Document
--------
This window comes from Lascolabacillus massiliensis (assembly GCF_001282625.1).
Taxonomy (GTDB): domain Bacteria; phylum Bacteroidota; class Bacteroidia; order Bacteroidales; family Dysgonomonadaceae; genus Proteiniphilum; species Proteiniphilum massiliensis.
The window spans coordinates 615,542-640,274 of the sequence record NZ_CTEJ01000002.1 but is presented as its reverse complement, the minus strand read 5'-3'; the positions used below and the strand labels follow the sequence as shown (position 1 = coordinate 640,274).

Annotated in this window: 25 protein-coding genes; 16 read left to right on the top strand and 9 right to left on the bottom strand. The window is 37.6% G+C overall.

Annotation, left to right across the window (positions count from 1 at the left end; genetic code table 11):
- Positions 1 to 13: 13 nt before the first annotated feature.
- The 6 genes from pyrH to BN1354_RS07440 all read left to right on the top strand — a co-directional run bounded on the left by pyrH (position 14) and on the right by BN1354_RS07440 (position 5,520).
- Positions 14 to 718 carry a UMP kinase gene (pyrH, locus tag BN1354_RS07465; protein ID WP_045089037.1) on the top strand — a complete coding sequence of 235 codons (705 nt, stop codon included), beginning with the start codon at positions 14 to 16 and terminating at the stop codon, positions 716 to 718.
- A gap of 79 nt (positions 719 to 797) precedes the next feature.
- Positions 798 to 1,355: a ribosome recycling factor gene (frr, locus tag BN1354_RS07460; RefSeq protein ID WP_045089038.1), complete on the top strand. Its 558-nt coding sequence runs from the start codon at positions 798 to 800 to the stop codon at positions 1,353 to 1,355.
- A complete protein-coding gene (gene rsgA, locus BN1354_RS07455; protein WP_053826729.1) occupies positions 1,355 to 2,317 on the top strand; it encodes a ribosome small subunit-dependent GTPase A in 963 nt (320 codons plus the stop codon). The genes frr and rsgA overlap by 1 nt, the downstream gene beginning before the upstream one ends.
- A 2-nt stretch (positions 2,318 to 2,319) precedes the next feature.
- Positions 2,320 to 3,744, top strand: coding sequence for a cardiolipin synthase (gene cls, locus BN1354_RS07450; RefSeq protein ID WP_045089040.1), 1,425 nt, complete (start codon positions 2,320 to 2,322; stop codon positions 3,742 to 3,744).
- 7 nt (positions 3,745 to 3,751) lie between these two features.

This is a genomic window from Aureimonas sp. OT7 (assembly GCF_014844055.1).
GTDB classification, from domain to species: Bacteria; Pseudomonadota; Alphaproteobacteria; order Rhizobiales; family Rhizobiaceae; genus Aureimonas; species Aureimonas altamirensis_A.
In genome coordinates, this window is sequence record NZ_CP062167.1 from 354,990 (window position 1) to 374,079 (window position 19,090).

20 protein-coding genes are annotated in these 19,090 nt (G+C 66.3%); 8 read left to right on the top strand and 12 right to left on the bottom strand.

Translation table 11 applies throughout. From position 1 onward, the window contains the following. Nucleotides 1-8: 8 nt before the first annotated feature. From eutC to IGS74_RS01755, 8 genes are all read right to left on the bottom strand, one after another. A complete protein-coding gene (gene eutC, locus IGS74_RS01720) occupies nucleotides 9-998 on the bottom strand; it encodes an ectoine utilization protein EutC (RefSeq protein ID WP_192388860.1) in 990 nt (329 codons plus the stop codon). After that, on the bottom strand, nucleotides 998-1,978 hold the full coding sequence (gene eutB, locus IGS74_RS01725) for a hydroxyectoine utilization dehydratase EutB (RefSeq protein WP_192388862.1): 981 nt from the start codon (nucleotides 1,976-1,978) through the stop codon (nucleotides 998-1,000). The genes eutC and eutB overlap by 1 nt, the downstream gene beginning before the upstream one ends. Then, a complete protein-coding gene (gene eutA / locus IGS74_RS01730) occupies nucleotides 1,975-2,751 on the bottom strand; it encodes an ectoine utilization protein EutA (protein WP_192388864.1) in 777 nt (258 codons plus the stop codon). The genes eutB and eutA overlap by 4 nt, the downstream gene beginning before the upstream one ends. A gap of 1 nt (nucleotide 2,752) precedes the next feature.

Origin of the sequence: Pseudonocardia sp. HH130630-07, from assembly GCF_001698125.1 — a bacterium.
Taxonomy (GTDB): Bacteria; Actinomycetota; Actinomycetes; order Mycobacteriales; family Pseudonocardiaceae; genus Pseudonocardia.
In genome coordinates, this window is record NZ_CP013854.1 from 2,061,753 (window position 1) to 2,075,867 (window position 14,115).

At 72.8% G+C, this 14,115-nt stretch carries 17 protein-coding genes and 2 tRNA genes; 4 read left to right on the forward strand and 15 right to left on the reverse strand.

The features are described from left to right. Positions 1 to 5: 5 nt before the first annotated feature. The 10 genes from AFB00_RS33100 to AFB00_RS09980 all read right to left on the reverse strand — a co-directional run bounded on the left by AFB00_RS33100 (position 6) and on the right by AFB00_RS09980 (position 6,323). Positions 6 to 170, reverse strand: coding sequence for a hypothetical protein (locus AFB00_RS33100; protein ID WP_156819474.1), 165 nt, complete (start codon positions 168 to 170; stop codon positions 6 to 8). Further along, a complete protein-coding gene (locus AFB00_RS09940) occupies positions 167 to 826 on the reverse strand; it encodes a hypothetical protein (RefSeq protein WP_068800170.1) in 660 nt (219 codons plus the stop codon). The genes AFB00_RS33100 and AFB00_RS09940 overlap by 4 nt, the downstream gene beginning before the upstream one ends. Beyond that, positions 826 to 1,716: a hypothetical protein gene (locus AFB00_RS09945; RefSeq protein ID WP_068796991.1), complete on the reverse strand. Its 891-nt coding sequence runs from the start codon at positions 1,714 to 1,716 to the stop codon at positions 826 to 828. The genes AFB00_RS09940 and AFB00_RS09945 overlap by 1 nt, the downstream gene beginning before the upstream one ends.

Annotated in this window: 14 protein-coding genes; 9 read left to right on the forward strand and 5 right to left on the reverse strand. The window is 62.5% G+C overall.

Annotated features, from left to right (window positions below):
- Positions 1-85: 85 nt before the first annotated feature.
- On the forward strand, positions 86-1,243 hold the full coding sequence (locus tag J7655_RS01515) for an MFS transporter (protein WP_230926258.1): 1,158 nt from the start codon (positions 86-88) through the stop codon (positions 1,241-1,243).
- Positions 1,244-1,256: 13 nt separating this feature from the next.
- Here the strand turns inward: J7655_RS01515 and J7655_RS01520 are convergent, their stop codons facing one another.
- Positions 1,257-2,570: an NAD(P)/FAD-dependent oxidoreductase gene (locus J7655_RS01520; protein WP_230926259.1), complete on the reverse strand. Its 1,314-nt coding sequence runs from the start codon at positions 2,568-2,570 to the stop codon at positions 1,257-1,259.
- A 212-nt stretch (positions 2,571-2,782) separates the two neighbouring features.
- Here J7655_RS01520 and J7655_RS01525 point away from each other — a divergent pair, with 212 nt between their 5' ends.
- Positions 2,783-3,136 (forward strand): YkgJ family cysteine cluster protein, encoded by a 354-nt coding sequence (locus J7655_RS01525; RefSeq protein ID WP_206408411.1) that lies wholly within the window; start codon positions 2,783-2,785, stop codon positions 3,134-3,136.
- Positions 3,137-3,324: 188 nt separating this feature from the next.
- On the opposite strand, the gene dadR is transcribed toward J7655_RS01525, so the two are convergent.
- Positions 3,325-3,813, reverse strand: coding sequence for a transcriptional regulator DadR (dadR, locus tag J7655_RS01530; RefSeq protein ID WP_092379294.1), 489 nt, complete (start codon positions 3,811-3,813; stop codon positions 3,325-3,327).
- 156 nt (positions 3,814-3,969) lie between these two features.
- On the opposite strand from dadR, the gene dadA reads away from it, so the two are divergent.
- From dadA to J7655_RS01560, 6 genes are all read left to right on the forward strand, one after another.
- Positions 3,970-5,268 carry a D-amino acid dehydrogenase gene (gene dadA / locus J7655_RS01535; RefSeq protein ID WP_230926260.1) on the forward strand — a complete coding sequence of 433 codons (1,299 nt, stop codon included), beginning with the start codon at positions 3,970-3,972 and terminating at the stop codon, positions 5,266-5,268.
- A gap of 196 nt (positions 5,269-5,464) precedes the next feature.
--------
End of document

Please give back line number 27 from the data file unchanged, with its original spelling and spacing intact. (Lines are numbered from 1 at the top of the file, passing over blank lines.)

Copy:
- Positions 1-85: 85 nt before the first annotated feature.